The Critical Communications Enhancement Program (CCEP) aims to increase the PSN’s land coverage to 85% of the state and 98% of the population. The Inquiry says that it firmly “supports expanding PSN as a priority” and “endorses the continued funding and completion of the CCEP as an immediate priority to enable an effective operational response by ESOs and, pending development and implementation of Public Safety Mobile Broadband, a more sophisticated mission-critical data transfer and communications system that will promote interoperability for NSW agencies and across borders”.

Public safety mobile broadband

The benefits that would come from having a national public safety mobile broadband (PSMB) capability are well known. The Inquiry notes that achieving an “interoperable PSMB capability will support cross-border cooperation between public safety agencies during large-scale cross-border disaster and bring Australia in line with international jurisdictions such as the US and UK, which already have this capability”.

A PSMB National Project Management Office (NPMO), hosted by NSW and responsible for delivering work streams under the national PSMB Strategic Roadmap, “is in transition to centralised coordination under the Commonwealth”, the report says.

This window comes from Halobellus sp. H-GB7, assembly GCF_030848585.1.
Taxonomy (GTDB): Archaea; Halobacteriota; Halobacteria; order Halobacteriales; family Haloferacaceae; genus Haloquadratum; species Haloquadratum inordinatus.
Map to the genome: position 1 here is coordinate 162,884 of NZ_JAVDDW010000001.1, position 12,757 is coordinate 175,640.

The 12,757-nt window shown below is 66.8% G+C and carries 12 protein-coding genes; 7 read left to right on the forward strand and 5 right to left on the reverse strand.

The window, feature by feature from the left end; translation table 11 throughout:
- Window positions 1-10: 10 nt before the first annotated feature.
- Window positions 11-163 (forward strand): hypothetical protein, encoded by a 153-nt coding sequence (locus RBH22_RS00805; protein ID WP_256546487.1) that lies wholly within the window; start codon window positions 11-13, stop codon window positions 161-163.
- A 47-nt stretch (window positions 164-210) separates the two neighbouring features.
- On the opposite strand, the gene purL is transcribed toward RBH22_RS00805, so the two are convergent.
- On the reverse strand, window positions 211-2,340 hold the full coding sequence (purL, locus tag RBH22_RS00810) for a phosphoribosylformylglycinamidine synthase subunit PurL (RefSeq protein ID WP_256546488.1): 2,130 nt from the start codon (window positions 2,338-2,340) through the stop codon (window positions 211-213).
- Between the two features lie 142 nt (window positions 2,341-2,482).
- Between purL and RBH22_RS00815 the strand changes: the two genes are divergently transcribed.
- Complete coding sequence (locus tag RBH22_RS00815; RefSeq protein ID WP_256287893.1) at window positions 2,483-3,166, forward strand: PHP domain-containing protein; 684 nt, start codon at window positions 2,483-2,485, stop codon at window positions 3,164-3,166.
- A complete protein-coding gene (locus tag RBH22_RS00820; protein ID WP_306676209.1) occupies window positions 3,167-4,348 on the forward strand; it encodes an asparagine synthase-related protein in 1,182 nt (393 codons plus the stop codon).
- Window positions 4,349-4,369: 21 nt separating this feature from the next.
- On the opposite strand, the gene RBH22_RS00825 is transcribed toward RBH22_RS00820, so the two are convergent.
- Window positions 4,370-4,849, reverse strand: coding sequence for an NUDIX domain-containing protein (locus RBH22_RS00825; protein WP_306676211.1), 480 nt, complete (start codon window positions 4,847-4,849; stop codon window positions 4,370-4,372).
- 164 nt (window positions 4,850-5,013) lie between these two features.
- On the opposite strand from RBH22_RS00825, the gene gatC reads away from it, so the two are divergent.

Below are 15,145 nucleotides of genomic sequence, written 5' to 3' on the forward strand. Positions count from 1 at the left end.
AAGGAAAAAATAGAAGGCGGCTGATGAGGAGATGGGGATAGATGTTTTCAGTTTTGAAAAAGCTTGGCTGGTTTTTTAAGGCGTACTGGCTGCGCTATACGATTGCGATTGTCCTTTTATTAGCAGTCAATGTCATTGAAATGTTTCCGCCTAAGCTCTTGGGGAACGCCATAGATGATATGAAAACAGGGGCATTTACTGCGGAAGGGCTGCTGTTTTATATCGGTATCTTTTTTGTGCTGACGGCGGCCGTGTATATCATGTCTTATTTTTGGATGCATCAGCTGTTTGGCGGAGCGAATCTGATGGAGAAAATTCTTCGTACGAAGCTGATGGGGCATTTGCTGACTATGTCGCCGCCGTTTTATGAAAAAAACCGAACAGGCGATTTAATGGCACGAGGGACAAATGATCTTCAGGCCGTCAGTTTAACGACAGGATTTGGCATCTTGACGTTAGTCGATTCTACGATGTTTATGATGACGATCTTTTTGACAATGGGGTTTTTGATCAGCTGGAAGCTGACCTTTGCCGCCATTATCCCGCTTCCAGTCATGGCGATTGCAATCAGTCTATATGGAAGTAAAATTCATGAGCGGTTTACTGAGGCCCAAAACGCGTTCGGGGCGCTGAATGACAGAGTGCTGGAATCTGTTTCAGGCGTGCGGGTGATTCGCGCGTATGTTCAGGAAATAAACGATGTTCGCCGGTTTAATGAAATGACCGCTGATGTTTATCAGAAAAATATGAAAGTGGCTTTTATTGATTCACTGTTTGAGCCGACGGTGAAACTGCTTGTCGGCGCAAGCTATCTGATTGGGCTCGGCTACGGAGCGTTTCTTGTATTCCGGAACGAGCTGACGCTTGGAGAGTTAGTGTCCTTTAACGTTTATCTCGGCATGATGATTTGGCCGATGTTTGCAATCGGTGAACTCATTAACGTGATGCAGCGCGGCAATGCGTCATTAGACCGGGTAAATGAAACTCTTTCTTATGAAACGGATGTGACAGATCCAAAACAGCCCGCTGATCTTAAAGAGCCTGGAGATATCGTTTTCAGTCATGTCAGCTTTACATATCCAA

“The Inquiry understands that funding arrangements for the NPMO and the proof of concept are not resolved between the jurisdictions, and that this is required for the national PSMB program to proceed.”

The Inquiry also notes that the Commonwealth “has set aside 5 + 5 MHZ of spectrum for PSMB and offered this allocation to states and territories at below market value. However, NSW agencies advised the Inquiry that this allocation is only sufficient for business-as-usual public safety activities and would require heavy reliance on supplementation from commercial spectrum.”

“NSW agencies support provision of 10 + 10 MHz of dedicated spectrum to reduce reliance on carrier spectrum and allow for streaming of real-time data from multiple, concurrent sources,” the report states.

“In addition, given that the PSMB is solely for communications that support community protection and safety, the dedicated spectrum should be provided at no cost to states and territories,” the report adds.

Thus, the recommendation is that “in order to ensure emergency response agencies can communicate across state and territory borders, the Commonwealth Government [should] allocate 10 + 10 MHz as a dedicated spectrum for Public Safety Mobile Broadband (PSMB) at no cost to states and territories”.


Regarding interoperability between different states and territories, the Inquiry noted that while there are MoUs are in place, “there are differing levels of compatibility between fire agencies”.

For instance, ACT RFS vehicles have the NSW RFS code plugs that enable all NSW channels to be available to ACT RFS appliances, but Queensland and NSW operate different radio communication systems that are not directly compatible.